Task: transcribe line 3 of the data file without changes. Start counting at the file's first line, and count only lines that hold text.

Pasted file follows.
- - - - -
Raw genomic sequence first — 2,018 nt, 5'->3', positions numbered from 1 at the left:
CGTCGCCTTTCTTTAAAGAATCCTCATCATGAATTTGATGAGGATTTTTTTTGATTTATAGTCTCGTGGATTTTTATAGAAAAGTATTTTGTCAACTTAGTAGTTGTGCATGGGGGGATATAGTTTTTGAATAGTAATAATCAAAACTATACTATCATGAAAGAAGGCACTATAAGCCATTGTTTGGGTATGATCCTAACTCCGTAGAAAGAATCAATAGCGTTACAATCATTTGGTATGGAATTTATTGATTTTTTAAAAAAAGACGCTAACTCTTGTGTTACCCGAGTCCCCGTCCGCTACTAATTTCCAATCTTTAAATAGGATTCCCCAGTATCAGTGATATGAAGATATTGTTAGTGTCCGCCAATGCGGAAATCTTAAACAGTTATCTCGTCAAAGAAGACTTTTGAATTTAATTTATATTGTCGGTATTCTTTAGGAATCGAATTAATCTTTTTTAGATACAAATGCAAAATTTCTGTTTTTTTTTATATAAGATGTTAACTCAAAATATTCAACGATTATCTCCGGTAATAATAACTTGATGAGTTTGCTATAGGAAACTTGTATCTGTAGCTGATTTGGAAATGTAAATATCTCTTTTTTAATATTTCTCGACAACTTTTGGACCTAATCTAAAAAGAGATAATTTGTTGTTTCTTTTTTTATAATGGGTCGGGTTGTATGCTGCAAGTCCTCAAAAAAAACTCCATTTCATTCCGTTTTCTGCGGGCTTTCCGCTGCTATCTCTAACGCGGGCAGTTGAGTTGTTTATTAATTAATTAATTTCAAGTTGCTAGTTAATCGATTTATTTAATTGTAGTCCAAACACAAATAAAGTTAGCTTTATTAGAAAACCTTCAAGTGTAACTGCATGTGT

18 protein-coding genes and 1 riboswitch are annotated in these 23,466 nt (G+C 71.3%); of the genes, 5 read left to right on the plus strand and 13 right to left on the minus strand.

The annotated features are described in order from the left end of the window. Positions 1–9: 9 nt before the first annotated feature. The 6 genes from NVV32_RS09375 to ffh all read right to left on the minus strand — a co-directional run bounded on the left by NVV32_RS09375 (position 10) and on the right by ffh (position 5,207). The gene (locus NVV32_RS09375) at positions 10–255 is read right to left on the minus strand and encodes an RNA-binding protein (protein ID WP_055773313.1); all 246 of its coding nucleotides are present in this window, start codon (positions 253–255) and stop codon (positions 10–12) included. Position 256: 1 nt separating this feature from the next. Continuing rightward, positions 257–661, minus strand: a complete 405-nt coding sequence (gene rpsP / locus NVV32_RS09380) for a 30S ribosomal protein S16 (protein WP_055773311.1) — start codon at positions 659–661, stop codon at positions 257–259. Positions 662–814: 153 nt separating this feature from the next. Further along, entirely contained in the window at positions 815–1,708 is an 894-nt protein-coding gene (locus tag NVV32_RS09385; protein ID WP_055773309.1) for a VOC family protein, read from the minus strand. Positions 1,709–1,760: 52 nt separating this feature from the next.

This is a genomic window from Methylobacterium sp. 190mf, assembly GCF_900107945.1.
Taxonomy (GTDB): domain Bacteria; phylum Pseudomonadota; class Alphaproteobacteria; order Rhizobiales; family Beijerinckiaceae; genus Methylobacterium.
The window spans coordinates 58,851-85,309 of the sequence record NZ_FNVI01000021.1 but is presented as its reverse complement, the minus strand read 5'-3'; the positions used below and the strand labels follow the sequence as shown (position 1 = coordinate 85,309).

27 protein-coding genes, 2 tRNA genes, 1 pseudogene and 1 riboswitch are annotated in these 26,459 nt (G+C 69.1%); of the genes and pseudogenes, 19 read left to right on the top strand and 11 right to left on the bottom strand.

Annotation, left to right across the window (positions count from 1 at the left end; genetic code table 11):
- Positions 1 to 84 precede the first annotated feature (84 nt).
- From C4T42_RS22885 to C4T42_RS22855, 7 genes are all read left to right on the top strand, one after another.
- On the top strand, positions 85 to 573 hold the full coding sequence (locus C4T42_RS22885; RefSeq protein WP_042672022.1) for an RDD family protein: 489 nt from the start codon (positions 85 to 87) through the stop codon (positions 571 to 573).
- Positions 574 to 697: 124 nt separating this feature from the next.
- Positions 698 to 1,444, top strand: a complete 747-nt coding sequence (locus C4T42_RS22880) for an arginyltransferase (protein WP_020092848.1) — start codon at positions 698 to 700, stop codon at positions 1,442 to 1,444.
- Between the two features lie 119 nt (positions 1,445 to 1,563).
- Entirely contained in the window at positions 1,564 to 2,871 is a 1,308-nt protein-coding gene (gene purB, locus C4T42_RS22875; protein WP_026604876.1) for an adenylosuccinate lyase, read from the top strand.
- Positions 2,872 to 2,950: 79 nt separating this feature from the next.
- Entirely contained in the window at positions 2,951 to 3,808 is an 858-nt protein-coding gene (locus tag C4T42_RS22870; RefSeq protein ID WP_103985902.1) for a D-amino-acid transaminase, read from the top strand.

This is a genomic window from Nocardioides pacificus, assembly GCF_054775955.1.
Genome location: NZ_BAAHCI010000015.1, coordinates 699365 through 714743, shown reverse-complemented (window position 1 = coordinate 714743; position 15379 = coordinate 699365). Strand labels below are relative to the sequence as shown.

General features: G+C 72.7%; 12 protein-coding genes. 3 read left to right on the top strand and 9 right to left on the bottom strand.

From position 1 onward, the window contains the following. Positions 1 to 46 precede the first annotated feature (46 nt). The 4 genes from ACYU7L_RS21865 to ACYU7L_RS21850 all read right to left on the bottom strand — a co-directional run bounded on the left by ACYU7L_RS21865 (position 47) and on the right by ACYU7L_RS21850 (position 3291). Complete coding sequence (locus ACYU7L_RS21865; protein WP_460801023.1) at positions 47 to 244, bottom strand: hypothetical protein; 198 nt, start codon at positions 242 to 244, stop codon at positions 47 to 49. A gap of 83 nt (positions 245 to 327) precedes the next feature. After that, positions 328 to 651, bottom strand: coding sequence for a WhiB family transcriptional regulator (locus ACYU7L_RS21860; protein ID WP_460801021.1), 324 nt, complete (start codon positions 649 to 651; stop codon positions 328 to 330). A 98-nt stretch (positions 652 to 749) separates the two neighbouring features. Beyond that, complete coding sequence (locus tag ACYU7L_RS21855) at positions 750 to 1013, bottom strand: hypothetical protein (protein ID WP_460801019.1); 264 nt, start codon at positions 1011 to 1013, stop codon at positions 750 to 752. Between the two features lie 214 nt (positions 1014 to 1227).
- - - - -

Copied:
18 protein-coding genes and 1 riboswitch are annotated in these 23,466 nt (G+C 71.3%); of the genes, 5 read left to right on the plus strand and 13 right to left on the minus strand.